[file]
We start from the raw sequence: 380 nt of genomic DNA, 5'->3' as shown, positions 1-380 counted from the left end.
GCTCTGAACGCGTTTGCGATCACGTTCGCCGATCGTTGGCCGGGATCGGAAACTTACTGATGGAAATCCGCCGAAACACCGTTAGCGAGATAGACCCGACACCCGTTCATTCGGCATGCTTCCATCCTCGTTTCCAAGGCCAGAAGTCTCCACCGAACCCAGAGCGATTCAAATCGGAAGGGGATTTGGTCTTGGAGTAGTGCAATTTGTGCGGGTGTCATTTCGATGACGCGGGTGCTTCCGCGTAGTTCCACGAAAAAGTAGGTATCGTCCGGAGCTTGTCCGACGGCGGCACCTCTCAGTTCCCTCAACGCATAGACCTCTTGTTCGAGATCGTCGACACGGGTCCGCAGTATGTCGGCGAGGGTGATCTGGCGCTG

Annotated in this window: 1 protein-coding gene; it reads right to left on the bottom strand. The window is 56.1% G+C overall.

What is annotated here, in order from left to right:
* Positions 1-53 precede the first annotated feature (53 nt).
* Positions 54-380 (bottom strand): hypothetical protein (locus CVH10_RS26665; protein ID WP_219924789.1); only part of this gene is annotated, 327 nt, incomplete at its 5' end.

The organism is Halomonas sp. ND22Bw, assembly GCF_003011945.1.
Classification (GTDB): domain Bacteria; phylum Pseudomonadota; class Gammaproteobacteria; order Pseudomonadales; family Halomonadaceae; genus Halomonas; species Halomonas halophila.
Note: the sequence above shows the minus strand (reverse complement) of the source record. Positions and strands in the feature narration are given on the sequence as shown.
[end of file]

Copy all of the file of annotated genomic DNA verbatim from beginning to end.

We start from the raw sequence: 380 nt of genomic DNA, 5'->3' as shown, positions 1-380 counted from the left end.
GCTCTGAACGCGTTTGCGATCACGTTCGCCGATCGTTGGCCGGGATCGGAAACTTACTGATGGAAATCCGCCGAAACACCGTTAGCGAGATAGACCCGACACCCGTTCATTCGGCATGCTTCCATCCTCGTTTCCAAGGCCAGAAGTCTCCACCGAACCCAGAGCGATTCAAATCGGAAGGGGATTTGGTCTTGGAGTAGTGCAATTTGTGCGGGTGTCATTTCGATGACGCGGGTGCTTCCGCGTAGTTCCACGAAAAAGTAGGTATCGTCCGGAGCTTGTCCGACGGCGGCACCTCTCAGTTCCCTCAACGCATAGACCTCTTGTTCGAGATCGTCGACACGGGTCCGCAGTATGTCGGCGAGGGTGATCTGGCGCTG

Annotated in this window: 1 protein-coding gene; it reads right to left on the bottom strand. The window is 56.1% G+C overall.

What is annotated here, in order from left to right:
* Positions 1-53 precede the first annotated feature (53 nt).
* Positions 54-380 (bottom strand): hypothetical protein (locus CVH10_RS26665; protein ID WP_219924789.1); only part of this gene is annotated, 327 nt, incomplete at its 5' end.

The organism is Halomonas sp. ND22Bw, assembly GCF_003011945.1.
Classification (GTDB): domain Bacteria; phylum Pseudomonadota; class Gammaproteobacteria; order Pseudomonadales; family Halomonadaceae; genus Halomonas; species Halomonas halophila.
Note: the sequence above shows the minus strand (reverse complement) of the source record. Positions and strands in the feature narration are given on the sequence as shown.